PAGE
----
Governor Crist Names Alan Abramowitz to Head Florida’s Guardian Ad Litem Office

Governor Charlie Crist has appointed long-time Department of Children and Families program head and juvenile justice attorney Alan Abramowitz as executive director of the Statewide Guardian Ad Litem Office. Abramowitz will succeed Theresa Flury, for a term to run until December 8, 2013.

Abramowitz to head Florida GAL

Abramowitz to head Florida GAL

Currently, Abramowitz directs the statewide Family Safety Program Office within the Florida Department of Children and Families (DCF).

“With 15 years of experience in social service and juvenile justice, Alan has continually worked to improve the lives of children who depend on the child welfare system,” Governor Crist said. “He is an effective and caring advocate for the young people of Florida, and I am confident the Guardian Ad Litem Program will excel under his leadership.”


Florida Bar News: Attorneys recognized for their service to the Florida Bar

Outgoing Florida Bar President Jesse Diner recently recognized several attorneys for their dedication and service to the Florida Bar this past year.

Among the honorees included foster child and advocacy attorney Howard Talenfeld, for his work to build consensus on representation legislation as the Chair of the Florida Bar Legal Needs of Children Committee.

Read the entire story here

Web Links Help Florida Child and Foster Care Lawyers & Advocates

The area of adoption, foster child, vulnerable persons, and guardian ad litem law is dynamic and fast-changing. With the guidance of the Florida Guardian Ad Litem Programthe Voice for Florida’s Abused and Neglected Children – Florida Child Advocate has gathered some important links and resources to help advocates learn more about the process.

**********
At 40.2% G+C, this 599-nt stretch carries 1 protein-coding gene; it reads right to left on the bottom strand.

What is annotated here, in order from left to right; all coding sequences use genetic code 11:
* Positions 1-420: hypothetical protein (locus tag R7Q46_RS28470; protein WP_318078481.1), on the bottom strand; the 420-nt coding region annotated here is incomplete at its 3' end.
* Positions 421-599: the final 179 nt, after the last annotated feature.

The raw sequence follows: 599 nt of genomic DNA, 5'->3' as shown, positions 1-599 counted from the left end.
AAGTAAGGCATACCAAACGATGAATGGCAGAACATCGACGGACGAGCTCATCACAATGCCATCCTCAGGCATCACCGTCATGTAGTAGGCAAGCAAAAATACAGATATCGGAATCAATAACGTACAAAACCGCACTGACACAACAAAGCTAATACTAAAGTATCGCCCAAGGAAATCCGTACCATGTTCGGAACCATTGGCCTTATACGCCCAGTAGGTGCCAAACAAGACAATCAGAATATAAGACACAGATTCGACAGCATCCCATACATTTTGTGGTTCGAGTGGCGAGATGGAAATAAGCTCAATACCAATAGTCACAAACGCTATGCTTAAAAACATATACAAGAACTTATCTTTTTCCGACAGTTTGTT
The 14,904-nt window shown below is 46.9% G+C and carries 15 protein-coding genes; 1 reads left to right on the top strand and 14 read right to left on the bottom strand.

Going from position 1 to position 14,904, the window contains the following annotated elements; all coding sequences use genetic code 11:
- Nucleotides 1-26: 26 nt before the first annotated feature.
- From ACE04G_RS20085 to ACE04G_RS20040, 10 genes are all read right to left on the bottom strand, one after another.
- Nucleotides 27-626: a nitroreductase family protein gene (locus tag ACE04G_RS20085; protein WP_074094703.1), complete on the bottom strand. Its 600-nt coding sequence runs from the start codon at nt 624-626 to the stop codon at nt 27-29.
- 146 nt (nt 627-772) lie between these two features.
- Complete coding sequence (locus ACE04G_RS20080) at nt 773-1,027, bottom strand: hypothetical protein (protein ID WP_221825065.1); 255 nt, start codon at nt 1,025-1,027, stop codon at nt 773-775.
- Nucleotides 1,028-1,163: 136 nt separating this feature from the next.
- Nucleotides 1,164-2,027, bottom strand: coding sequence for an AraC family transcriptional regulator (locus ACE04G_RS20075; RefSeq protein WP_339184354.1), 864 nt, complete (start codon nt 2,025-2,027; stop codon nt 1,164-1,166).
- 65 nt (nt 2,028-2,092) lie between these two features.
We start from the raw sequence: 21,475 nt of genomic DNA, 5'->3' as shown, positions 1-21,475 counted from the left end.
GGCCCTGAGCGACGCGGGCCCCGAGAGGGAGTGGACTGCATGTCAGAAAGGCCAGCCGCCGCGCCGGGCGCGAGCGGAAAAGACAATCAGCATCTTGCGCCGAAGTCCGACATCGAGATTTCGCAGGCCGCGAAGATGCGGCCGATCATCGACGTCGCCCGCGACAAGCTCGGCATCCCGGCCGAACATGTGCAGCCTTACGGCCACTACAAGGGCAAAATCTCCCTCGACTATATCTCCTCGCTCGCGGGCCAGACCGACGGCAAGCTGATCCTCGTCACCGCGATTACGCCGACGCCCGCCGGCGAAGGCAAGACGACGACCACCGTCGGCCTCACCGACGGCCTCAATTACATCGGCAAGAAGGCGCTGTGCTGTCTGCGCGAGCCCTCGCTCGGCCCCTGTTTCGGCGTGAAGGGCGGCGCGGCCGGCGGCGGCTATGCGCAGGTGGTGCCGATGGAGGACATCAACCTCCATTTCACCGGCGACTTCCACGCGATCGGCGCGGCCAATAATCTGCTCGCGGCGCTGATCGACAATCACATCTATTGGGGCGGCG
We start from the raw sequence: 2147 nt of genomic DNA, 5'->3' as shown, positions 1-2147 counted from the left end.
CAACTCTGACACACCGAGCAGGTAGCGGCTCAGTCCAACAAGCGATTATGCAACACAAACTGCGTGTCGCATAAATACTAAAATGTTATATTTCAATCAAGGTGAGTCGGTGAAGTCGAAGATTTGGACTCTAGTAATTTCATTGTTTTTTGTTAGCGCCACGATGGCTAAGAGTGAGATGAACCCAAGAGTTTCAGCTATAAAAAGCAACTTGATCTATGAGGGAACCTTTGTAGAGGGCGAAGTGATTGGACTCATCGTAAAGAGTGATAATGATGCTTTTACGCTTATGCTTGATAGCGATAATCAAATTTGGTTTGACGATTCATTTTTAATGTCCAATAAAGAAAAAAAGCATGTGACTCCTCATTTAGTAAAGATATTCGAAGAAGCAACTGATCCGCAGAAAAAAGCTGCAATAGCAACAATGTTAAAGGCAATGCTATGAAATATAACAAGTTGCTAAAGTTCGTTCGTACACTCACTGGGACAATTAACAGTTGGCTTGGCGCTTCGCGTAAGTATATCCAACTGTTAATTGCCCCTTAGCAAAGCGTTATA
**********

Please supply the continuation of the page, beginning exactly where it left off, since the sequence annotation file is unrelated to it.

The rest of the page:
The National Center for Adoption Law & Policy at Capital University Law School publishes a weekly electronic summary of adoption and child welfare cases as well as a weekly summary of the latest news in child welfare.

The Legal Issues and Laws Section of the Child Welfare Information Gateway provides helpful publications and tools, including a State Statute search, federal and state laws, and other legal information.

Foster Care Reform Litigation Docket, a publication from the National Center for Youth Law provides basic information on 71 child welfare reform cases nationwide that are currently in active litigation, a pending settlement agreement, or are significant in some other respect.

Major Federal Legislation Concerned With Child Protection, Child Welfare, and Adoption is a publication from the Child Welfare Information Gateway summarizes the major provisions of key Federal laws regarding child protection, child welfare, and adoption and includes a timeline of Federal child welfare legislation.

The Legal Resource section of the Florida Statewide Guardian ad Litem Website offers searchable case summaries and library, archived Legal Briefs Newsletter (2004-present), archived Practice Bulletins, the Guardian ad Litem Dependency Practice Manual, audio recordings of past attorney training calls (2006- present), legislative updates, links to helpful websites, and Chapter 39 Florida Statutes. On this page you can also sign up to have the Legal Briefs Newsletter and Practice Bulletin delivered to your in-box.